Bill Cosby, at Hard Rock Sunday, talks about TV, racism and life

 

Bill Cosby, at Hard Rock Sunday, talks about TV, racism and life.

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By Michael Hamersly | mikehamersly@gmail.com

Comedians come and go. Some are startlingly brilliant, others are more thought-provoking, and some gain fame just by being crass. But precious few stand the test of time, able to consistently thrive and survive the whims of different generations while staying culturally relevant.

Bill Cosby is one of the few. And at the stately age of 75, the man who broke TV’s racial barrier in the ‘60s series I Spy as the first black co-star, the creator of the classic Fat Albert cartoon series, and the mastermind of the groundbreaking ‘80s sitcom The Cosby Show, is coming to the Hard Rock Live near Hollywood on Mother’s Day to impart some of the wit and wisdom he’s accumulated over the years.

This is the rare show that young teens and grandparents alike can enjoy together (Cosby is always G-rated), and leave the venue discussing, debating — and bonding — over what went down.

Cosby’s show might draw from his latest bestselling book, I Didn’t Ask to Be Born, But I’m Glad I Was, a collection of amusing anecdotes from his life — or it might not.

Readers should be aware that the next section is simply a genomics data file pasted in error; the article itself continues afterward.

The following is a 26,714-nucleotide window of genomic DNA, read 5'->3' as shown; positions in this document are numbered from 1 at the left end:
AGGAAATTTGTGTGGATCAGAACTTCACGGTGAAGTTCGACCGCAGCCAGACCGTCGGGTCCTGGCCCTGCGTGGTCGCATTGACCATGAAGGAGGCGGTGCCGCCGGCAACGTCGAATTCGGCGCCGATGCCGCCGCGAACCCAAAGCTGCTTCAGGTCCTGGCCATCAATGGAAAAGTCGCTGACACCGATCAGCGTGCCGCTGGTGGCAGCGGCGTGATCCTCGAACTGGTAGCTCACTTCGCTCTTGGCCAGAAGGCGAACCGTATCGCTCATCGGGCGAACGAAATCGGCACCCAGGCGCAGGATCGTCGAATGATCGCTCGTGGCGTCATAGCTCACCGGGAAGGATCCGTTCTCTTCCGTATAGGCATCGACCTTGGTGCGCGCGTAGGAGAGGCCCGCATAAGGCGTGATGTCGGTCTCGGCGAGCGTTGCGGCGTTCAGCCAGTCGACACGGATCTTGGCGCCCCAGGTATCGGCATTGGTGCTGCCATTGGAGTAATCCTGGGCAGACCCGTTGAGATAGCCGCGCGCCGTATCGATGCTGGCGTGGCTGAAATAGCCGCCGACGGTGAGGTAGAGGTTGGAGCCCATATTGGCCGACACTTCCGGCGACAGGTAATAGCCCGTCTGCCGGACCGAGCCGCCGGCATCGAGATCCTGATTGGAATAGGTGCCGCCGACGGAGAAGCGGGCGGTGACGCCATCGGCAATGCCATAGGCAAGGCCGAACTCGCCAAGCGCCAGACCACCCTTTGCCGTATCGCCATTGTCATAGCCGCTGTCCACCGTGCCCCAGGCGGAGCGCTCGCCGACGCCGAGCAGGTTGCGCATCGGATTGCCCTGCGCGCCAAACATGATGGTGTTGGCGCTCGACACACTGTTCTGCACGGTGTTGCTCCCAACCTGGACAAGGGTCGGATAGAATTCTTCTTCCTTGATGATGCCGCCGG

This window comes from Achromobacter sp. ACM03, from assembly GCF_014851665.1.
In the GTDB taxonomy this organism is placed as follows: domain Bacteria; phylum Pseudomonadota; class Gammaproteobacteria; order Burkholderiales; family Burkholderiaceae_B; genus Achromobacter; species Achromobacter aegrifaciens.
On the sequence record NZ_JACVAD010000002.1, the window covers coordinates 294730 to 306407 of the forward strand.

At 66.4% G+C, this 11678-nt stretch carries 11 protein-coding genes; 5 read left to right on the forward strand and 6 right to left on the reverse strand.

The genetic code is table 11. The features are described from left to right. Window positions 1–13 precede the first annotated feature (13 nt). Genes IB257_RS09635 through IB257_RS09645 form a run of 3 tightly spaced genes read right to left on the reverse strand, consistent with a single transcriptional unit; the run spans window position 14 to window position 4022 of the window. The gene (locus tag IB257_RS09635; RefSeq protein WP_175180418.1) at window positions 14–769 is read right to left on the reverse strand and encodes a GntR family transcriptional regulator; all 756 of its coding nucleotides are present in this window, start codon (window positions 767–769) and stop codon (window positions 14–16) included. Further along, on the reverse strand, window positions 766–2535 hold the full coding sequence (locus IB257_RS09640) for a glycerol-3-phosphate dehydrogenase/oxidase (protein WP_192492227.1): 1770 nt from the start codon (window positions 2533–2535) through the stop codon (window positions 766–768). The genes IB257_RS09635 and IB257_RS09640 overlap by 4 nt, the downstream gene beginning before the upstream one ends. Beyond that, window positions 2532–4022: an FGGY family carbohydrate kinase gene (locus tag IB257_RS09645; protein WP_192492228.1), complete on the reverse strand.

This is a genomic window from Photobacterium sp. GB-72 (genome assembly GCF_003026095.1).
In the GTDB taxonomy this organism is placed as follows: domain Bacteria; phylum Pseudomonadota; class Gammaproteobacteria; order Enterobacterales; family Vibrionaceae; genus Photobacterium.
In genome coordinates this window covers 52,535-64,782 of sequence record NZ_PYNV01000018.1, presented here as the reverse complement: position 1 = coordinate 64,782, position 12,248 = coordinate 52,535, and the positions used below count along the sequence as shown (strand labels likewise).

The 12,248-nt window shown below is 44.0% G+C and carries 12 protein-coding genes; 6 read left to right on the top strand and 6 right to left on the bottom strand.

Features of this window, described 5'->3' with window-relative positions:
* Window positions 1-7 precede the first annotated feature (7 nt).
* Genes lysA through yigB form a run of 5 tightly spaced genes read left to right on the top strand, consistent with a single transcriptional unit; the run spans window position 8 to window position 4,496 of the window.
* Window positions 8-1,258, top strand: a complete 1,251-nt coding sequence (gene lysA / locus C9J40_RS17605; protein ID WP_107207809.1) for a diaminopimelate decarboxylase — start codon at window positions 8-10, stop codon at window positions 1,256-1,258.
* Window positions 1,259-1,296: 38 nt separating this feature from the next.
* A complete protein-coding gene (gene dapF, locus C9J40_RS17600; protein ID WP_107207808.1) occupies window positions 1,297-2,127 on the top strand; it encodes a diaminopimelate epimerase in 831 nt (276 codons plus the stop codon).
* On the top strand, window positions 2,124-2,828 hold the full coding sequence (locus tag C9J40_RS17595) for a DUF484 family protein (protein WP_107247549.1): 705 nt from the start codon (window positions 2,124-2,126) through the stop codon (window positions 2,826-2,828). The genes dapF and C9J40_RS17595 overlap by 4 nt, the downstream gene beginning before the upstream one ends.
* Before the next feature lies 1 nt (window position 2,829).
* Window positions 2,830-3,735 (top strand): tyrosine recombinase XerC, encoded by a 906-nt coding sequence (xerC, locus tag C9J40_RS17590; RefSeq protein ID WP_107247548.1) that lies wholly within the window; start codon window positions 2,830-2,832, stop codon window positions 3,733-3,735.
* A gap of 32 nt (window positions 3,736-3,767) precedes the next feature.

“I don’t know,” he said in his trademark slow and deliberate delivery. “The way I work — I have things that are set, but that is really not clear, because I go out, and I’m listening to the audience, and from that I make my adjustments. … I may reach back and grab something from some time ago, or I may take something from the book, elongate it or condense it. It just depends on my reaction to their reaction. And that’s the way I’ve worked for 50 years or more.”

Here are more highlights from his interview with Miami.com:

On the racial implications of his role in I Spy:  "Looking at TV and what was acceptable by white people, you have to go through all of the entertainment. For instance, Nat King Cole’s life and the rejection and the acceptance. And then the stupid racist things people had to go through: Harry Belafonte can stand beside a white female singer, but he cannot hold hands with her or touch her or hug her. The great thing that was straining [in I Spy] was the thinking of the whites and the excuse they used for not giving me love interests — that they didn’t want the black male to be “oversexed.” The confusion, and the mixed signal, is that [co-star Robert Culp], who is white, gets a different woman every week. But he’s not oversexed. Yeah, I don’t get anybody. But it really didn’t bother me.”